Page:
The unearthed past of Kriaunos and Obeliai environs

Gintautas Zabiela

The first data about the antiquities in the environs of Obeliai and Kriaunos come from the first half of the 19th century, but their systematic investigation began only at the end of the same century. Among the most successful studies, the excavations of Petrešiūnai hill-fort done by Liudvikas Kšyvickis [Ludwik Krzywicki] (1859–1941) in 1909–1910, as well as investigations of Velykuškiai and Mielėnai hill-forts carried on by Petras Tarasenka (1892–1962) in 1933 should be mentioned.

The oldest traces of human life in the area of Obeliai and Kriaunos reach the end of the Neolithic (beginning of the 2nd millennium BC). These are the boat-shaped axes, majority of which come from the Bronze Age (1500–500 BC) or even Early Iron Age (500–0 BC) and are related to the hill-forts of the prospering Culture of Brushed Pottery, where even 51 such axes have been found. There are eight such hill-forts in the area of Obeliai and Kriaunos. The hill-forts of the Brushed Pottery Culture existed by the 3rd century. Later some of them were abandoned, but others remained populated by the historical times (13th c.). In this case, the most abundant material has been obtained during the investigations of the Velykuškiai mound. In the Iron Age (1st–13th centuries) people lived also in non-fortified settlements. From the middle of the 1st millennium, the dead were buried in the mounds, only very few of which remained by now. In some cases, as the Degučiai findings, it is even difficult to determine the burial type. The distribution of the Iron Age archaeological monuments in the area of Obeliai and Kriaunos, if compared to the neighbouring areas, indicates the regional centre had been situated here. It was obvious in the 1st half of the millennium, but later, due to a sharp decrease in population in a wide region of NE Lithuania, its presence is more difficult to be detected. Nevertheless, the ethnical type of the population makes no doubts–this is the land of Sėliai (the Selonians).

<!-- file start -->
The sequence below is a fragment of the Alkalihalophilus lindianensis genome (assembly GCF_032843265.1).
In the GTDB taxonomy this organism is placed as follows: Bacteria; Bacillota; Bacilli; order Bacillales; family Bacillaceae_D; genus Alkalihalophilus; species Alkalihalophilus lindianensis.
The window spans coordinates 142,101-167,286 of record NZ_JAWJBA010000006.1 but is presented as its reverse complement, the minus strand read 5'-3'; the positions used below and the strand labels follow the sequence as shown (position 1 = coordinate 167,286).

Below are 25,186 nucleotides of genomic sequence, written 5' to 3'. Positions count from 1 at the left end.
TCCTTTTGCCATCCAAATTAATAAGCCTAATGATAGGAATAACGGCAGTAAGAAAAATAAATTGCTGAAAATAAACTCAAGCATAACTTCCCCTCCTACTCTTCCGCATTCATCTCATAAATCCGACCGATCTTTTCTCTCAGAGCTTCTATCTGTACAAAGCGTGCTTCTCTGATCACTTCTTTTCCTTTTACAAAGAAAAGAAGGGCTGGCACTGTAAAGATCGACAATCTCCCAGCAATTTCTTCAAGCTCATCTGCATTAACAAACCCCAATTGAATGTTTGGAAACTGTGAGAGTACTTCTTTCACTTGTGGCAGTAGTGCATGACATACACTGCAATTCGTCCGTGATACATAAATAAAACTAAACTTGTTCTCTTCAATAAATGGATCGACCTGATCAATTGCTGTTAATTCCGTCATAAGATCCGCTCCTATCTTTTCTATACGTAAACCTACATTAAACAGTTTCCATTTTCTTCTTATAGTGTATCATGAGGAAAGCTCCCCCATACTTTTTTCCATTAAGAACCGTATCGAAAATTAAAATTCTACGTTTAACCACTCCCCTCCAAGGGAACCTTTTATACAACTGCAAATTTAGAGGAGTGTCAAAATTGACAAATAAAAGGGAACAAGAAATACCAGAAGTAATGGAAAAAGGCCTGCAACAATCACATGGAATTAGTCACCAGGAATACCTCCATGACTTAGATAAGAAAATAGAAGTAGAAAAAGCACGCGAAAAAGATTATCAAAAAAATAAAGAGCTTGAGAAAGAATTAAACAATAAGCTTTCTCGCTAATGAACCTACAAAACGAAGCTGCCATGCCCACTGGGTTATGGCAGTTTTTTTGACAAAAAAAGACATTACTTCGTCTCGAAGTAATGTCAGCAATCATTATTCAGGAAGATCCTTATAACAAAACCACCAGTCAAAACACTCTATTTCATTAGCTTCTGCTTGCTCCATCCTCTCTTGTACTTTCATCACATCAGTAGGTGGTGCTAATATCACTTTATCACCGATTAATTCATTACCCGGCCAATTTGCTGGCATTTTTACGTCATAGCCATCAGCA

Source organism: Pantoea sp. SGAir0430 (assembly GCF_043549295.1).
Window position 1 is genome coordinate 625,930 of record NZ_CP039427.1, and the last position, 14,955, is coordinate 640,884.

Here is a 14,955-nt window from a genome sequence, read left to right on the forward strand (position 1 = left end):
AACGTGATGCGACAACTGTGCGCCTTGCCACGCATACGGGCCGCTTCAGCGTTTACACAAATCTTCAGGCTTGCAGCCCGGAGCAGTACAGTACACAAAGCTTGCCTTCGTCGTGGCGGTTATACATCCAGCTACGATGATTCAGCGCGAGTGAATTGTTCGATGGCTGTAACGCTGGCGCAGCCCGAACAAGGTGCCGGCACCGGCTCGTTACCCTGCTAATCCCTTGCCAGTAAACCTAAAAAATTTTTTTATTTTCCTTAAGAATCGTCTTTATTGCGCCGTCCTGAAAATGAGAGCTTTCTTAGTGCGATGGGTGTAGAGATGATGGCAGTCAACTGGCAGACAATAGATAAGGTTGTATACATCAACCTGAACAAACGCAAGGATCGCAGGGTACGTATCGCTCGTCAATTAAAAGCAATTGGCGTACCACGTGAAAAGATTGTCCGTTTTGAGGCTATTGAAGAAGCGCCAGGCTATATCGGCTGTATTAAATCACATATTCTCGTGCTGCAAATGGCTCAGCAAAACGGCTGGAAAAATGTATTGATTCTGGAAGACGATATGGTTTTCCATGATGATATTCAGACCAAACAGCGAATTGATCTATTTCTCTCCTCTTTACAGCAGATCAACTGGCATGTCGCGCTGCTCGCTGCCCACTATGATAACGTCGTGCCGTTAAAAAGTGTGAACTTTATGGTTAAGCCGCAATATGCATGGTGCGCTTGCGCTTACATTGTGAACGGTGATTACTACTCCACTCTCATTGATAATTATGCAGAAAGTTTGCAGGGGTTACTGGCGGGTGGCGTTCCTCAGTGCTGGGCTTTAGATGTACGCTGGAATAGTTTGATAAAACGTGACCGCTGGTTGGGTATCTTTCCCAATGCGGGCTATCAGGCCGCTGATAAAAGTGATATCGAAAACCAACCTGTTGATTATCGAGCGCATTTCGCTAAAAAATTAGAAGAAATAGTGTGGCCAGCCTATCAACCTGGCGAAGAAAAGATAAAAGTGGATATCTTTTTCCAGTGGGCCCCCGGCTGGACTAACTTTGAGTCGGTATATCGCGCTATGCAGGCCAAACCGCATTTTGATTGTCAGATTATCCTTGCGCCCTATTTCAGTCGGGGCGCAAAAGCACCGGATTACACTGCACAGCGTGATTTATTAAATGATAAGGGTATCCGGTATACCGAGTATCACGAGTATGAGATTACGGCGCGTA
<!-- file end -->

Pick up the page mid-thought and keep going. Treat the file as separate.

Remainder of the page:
The area deserted during the wars with the Livonian Order was repopulating from the beginning of the Modern Era (16th–18th c.). Some old cemeteries, manor places, coin treasures–sparse and less investigated–are attributable to this period. The material obtained contributes to the adjustment of some specific moments in the history of the area, less reflected in historical sources.